The second part consists of 118 problem items. These are statements answered on a Likert scale: zero equals "not true", one equals "partly true or sometimes", two equals "very true or frequently". Summation of all the problem item scores yields a "total problem score". Furthermore, the problem items are divided into two main clusters: "externalizing problems" including conduct, aggressive and antisocial behavioural problems; and "internalizing problems" including withdrawn, depressive, nervous and restrained behavioural problems [1]. Diagnostically meaningful scales, so-called Diagnostic and Statistical Manual of Mental Disorders Version IV (DSM-IV)-oriented scales, have been developed to increase the clinical benefit of the ASEBA material. These scales contain problem items that are frequent among patients with corresponding DSM-IV diagnoses: affective problems, anxiety problems, somatic problems, attention deficit hyperactivity disorder (ADHD) problems, oppositional defiant problems and conduct problems. Nevertheless, the scales are not sufficient as diagnostic tools.

In the present study, the competence scores have not been analyzed as the study focuses only on the problem items.

The total problem score, the internalizing score and the externalizing scores are calculated and compared with those obtained for the 1996 standards [2]. Also included are normative data on the DSM-IV-oriented scales and a list of the most frequent problem items, including comparisons between the recent dataset and the 1996 standards [2].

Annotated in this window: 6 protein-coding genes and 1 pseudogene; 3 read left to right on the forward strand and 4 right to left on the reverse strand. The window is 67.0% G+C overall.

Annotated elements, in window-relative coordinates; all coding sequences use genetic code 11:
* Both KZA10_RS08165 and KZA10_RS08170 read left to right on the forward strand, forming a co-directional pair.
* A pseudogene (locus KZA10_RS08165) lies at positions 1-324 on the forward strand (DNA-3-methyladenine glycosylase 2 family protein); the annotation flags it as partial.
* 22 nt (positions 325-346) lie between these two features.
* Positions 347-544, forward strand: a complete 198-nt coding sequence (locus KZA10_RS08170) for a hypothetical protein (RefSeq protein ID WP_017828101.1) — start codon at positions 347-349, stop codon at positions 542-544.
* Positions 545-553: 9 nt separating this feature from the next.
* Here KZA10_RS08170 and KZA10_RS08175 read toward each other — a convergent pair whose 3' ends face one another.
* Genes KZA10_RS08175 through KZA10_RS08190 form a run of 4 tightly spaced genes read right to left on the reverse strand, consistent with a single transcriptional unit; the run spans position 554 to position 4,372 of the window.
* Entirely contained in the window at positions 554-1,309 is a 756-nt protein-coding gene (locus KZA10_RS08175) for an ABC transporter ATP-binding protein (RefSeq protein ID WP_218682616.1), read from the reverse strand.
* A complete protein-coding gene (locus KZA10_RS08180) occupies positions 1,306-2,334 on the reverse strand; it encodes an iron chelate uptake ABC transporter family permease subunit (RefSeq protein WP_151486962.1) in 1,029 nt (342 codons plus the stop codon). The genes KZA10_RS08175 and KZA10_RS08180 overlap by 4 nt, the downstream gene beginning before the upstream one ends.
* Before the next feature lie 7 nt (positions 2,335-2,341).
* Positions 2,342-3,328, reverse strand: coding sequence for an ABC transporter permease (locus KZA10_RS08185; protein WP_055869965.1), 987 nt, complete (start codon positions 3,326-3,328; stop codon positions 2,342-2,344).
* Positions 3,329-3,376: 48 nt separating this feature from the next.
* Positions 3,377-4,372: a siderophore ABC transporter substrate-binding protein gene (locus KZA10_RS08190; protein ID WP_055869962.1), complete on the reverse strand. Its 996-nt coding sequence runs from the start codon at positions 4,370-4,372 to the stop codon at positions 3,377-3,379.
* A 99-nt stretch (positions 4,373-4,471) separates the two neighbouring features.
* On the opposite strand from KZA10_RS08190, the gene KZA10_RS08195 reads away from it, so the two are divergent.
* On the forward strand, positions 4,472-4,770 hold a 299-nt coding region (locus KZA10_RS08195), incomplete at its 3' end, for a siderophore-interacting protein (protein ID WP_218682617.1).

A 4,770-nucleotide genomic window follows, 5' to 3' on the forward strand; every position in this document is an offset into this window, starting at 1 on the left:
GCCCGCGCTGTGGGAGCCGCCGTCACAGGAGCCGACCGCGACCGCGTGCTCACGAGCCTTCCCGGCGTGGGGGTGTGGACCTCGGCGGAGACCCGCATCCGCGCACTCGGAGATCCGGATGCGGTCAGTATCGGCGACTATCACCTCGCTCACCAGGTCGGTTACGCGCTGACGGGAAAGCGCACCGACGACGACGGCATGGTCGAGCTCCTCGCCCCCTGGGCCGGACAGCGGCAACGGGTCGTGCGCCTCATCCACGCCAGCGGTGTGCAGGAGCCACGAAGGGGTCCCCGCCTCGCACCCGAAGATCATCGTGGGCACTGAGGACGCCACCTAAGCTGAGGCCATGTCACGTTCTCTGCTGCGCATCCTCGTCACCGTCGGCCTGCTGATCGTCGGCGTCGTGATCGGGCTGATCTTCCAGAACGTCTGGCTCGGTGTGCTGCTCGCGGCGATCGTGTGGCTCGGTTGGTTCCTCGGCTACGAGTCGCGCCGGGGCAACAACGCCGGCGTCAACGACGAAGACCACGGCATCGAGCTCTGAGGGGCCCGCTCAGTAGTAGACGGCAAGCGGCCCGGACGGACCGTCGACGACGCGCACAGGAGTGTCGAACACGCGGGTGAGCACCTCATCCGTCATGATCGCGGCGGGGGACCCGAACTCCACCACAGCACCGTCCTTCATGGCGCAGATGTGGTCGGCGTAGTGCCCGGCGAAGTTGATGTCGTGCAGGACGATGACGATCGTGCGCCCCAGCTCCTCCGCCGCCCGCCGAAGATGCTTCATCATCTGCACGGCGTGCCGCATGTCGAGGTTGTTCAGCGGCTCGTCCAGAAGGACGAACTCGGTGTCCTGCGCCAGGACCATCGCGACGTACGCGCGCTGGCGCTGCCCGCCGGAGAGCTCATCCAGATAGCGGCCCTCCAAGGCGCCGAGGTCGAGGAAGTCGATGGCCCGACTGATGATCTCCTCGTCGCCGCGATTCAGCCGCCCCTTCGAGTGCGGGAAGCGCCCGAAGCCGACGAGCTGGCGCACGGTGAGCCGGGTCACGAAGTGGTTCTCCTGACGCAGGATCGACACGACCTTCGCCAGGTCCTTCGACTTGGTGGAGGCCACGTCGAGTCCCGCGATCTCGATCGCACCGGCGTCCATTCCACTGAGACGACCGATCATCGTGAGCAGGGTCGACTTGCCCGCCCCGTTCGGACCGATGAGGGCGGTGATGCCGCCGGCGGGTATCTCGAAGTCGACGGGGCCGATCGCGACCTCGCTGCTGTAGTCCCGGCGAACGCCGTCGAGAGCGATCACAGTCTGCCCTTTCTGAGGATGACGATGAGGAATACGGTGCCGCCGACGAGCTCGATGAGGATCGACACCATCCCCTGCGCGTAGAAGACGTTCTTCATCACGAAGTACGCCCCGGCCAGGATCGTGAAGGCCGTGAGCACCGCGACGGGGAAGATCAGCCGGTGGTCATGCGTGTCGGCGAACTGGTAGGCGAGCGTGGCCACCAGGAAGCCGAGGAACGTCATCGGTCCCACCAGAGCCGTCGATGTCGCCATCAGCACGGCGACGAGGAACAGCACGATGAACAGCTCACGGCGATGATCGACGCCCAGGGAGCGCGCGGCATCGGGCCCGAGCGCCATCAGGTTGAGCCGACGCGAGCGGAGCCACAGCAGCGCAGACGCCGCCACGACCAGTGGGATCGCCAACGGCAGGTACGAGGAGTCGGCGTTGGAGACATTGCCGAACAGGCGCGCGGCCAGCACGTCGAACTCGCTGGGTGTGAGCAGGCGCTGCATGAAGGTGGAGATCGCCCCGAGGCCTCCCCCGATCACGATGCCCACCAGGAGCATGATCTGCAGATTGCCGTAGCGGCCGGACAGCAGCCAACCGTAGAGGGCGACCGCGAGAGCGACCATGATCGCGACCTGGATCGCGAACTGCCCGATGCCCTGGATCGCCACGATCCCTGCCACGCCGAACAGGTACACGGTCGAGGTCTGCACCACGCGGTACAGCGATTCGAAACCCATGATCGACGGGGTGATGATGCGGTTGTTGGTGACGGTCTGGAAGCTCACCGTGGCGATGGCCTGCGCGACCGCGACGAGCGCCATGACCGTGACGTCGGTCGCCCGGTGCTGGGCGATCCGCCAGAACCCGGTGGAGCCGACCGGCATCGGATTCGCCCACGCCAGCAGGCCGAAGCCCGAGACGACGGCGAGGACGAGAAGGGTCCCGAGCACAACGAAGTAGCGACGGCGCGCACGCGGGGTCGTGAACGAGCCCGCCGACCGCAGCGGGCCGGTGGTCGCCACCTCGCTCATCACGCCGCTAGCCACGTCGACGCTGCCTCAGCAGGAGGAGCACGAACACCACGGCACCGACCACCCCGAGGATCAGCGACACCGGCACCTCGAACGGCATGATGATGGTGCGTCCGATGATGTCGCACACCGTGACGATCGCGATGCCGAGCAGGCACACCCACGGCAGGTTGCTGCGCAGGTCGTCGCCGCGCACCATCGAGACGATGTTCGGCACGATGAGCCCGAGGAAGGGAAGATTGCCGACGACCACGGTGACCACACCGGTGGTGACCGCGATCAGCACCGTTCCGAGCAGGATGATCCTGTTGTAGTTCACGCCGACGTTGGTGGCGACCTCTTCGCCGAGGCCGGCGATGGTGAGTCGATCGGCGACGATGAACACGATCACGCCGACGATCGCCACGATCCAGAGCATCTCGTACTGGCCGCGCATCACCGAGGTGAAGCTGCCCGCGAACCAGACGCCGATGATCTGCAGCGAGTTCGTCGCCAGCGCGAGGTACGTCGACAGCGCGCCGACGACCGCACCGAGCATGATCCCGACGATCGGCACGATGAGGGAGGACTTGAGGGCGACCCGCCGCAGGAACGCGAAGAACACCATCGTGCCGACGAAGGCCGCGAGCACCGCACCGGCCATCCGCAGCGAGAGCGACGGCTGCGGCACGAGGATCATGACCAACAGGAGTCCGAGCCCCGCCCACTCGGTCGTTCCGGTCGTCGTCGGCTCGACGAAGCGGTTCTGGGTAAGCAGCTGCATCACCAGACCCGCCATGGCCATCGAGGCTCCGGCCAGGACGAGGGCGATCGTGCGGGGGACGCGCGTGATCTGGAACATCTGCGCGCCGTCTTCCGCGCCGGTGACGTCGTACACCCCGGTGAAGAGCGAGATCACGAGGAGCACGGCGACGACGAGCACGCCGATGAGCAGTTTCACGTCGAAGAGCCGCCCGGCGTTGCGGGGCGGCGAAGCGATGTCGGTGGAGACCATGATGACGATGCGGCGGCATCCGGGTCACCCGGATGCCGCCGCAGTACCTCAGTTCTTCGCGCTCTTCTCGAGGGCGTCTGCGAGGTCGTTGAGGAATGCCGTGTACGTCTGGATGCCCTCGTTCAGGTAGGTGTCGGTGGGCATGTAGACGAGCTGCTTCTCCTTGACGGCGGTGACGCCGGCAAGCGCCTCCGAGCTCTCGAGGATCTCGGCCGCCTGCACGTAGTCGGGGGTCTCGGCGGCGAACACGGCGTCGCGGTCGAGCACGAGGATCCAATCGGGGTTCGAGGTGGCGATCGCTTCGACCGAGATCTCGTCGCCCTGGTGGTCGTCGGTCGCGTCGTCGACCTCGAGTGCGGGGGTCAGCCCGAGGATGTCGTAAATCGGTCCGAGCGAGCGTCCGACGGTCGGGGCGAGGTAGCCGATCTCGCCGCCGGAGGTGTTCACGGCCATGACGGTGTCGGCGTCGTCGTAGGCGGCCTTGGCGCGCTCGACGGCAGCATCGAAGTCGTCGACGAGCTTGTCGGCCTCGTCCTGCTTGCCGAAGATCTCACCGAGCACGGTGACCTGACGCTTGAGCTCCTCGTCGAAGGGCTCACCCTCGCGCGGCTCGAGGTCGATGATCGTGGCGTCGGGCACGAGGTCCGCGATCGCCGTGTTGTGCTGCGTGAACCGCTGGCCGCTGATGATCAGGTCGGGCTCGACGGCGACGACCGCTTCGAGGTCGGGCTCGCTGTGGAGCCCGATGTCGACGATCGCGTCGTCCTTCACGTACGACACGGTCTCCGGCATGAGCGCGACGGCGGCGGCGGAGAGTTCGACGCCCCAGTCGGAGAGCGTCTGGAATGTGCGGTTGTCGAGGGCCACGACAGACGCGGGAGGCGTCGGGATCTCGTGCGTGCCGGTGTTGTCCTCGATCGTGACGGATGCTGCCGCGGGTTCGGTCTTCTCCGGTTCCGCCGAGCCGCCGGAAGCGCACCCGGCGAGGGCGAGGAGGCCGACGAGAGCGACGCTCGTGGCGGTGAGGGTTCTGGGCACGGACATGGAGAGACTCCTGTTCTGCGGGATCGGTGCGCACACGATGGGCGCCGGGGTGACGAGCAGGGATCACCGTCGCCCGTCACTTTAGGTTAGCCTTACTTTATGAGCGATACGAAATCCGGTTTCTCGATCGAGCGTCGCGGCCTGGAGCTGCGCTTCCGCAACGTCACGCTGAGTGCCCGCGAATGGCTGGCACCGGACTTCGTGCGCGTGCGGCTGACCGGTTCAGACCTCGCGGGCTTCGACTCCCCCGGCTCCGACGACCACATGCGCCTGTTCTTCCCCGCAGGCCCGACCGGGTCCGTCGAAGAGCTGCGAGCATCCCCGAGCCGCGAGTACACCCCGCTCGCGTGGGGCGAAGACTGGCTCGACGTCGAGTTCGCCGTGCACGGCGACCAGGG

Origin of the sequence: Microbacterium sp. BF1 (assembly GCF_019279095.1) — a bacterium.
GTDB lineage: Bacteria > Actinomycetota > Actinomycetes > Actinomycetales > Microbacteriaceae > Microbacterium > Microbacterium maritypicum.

Normative data were collected in an epidemiological cross-sectional design. Two schools were used as sampling sites. One of the schools was urban (Skt. Hans Skole, Municipality of Odense, 730 pupils) and the other rural (Særslev Skole, Municipality of Nordfyn, 219 pupils); at both schools, parent (household) income was close to the Danish mean [15, 16], and both schools are non-outliers concerning the national Danish grade average [17]. Youths aged 11-16 years filled in the YSR at their school. The CBCL was handed out to all children (aged 6-16 years), who passed them on to their parents. The TRF was typed in by the teachers on a website application. Data from the YSR and CBCL paper forms were keyed into the same database by the study team.

To achieve the highest possible completion rate, gift certificates at a value of 50 DKK for each pupil were handed out to the involved teachers. In appreciation of their valuable efforts, secretaries at the schools were also given a gift. Furthermore, parents who did not return questionnaires were contacted, and the two classes with the highest CBCL answering rate were awarded soft drinks and candy.

Data processing and statistics was done in SPSS for Windows.

Trial registration: not relevant.


A total of 949 children aged 6-16 years (508 boys/441 girls) and their parents were invited to participate. Response rates were high; CBCL 84% (n = 793), TRF 99% (n = 938), YSR 89% (n = 434).

Mean values ± standard deviations (SD) for total problem score, externalizing score and internalizing score are shown and compared with the 1996 normative data [2] below (Table 1).

Comparisons of the mean scores from the 1996 standardization study with the 2010 normative data showed a different pattern, although with the same tendency in gender and age variation for all three questionnaires.

For the CBCL, the 2010 survey produced a significantly lower total problem score for boys aged 6-10 years and a lower externalizing score for both genders and age groups compared with the 1996 data.